Thanks for stopping by.

Crime has a new nemesis and her name is Emily Stone. She will continue to hunt serial killers and child abductors as long as they are out there.

This is her life. Tag along with vigilante detective Emily Stone in a first time ever “live action” novel short film.  Be sure to watch it full screen, turn up the volume, and enjoy.



Check out the Award-winning EMILY STONE THRILLER SERIES available at Amazon, Amazon UK, Barnes & Noble, Kobo, iTunes, Smashwords, and most online and book retailers.


You can find Jennifer Chase and all of her books at:




Cover Reveal, Calamity

Calamity - FullRes 6 x 9I’m pleased to reveal the cover of my next airline thriller, Calamity. The amazing David C. Cassidy took my vague suggestions and worked them into this eyebrow-raising, smile-inducing cover.

 I’ve sent the manuscript off to be edited by Susan H. Gottfried, the editor of my previous novels. I look forward to seeing the magic she works. I’ll post the first chapter of the novel after I get the manuscript back from her.



I enjoyed reading this novel. Ms. Woods wrote a compelling story that engaged me from the beginning and didn’t let up. The characters were interesting and fleshed out throughout the book so that I came to love and cheer them on, or hate them.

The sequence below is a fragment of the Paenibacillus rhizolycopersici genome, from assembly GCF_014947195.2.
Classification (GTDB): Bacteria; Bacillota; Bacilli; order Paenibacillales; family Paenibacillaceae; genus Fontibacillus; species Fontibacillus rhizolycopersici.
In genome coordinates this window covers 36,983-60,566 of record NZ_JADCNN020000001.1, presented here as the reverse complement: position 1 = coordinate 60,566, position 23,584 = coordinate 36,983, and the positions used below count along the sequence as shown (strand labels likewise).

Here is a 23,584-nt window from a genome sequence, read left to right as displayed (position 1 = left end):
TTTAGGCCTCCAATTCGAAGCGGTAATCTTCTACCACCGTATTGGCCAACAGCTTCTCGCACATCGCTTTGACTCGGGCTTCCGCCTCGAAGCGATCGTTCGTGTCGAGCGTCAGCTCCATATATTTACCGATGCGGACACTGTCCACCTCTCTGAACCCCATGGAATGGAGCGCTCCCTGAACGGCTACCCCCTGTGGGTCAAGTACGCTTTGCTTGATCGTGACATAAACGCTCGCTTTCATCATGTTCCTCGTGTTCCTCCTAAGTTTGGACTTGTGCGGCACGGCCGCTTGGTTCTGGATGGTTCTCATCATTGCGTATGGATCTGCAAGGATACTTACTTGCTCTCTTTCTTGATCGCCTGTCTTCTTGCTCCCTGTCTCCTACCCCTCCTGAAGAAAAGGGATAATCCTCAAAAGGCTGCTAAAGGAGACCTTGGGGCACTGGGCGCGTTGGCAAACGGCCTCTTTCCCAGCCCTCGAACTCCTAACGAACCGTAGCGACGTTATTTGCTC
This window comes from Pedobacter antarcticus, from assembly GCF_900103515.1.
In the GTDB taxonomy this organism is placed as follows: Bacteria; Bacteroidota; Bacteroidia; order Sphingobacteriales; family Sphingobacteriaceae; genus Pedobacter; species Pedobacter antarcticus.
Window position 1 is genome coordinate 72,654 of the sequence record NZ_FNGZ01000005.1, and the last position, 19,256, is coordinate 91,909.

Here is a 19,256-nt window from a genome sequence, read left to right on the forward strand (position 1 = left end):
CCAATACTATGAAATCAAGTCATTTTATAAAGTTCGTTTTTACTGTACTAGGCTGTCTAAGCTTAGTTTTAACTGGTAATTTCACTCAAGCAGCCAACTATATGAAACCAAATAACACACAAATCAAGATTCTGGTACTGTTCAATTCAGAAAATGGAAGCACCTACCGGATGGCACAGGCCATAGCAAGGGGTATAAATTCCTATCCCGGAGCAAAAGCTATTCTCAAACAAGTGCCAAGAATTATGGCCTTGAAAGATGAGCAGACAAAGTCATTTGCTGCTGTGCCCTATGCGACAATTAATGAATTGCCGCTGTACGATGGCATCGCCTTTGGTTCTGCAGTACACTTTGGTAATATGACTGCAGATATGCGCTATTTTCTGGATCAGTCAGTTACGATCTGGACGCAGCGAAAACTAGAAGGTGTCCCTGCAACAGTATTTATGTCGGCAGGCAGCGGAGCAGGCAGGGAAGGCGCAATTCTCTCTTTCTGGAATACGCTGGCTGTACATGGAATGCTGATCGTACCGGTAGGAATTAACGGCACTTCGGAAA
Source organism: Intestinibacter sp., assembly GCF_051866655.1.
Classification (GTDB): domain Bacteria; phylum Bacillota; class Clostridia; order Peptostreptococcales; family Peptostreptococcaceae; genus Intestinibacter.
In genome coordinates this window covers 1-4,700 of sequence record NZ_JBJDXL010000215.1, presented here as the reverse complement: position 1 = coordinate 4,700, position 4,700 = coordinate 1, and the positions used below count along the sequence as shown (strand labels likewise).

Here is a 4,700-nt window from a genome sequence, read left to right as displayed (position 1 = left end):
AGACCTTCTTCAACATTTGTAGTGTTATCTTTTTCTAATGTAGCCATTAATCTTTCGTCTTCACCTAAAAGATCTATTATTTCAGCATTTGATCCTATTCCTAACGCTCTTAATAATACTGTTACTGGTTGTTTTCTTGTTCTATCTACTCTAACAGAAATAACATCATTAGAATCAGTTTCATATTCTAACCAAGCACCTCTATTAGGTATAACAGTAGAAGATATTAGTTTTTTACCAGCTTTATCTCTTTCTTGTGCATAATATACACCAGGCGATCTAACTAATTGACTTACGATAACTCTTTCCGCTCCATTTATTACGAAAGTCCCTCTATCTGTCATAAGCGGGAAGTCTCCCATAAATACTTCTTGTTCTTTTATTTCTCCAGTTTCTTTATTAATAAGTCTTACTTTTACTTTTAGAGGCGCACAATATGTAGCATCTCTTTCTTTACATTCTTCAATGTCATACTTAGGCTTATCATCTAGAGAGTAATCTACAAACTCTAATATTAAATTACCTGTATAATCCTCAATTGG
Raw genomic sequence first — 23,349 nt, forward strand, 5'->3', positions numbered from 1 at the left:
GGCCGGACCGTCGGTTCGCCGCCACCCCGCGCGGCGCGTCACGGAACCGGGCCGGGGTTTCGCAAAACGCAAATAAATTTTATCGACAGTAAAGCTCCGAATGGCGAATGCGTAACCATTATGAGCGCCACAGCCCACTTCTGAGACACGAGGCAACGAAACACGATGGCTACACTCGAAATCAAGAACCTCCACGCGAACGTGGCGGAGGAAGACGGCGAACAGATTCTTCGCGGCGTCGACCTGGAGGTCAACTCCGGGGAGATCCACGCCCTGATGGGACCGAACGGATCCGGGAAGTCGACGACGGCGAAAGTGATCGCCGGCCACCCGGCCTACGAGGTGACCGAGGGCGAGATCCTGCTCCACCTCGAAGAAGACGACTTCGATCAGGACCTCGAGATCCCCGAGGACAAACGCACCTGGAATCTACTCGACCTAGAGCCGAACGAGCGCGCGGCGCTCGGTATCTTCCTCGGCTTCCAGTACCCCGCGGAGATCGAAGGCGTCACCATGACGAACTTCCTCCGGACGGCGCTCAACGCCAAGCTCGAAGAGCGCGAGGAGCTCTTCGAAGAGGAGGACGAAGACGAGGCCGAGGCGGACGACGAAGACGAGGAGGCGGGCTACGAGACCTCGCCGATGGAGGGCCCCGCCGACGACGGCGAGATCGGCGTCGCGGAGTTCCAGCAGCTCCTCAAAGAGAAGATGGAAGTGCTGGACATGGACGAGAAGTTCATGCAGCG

The Devil of Light Gae-Lynn WoodsThe plot, set in a small Texas town with some strange murders taking place, was intriguing. Throughout the book I hoped the protagonist, Cass Elliott, and her fellow police officers would discover who was doing the evil deeds they investigated. Ms. Woods used enough detail in setting scenes that I could easily visualize them without long paragraphs of scene building.

The other thing I found satisfying was very little backstory. There is just enough for the reader to know there is more to the main characters that drives them, or has given them their point of view, without pages of backstory. You learn most of the characters past through conversation with other characters which makes for a more interesting read.

If I had something bad to say about the story, it is the abrupt ending. It comes to a satisfying conclusion, leaving the following novel, Avengers of Blood, to pick up where The Devil of Light left off. But it left many questions that I would’ve liked to have seen answered. This was probably Ms. Wood’s intention as I feel how Cass Elliott answers those questions will be quite involved and will make this reviewer read the sequel soon.

I would recommend this novel to anyone looking for a good mystery revolving around cult-like activity.


The Brutus Conspirace, Novel Review

ImageReaders who love mysteries involving powerful groups that influence the courts and governments will love this story. Add some solid writing surrounding legal antics and aviation with authentic details and you have a pager turner of a novel.


Mr. Lane followed the ole adage to write what you know. Being a lawyer and a pilot allowed him to write an engaging story I read in a couple of days. The stories pace is rapid.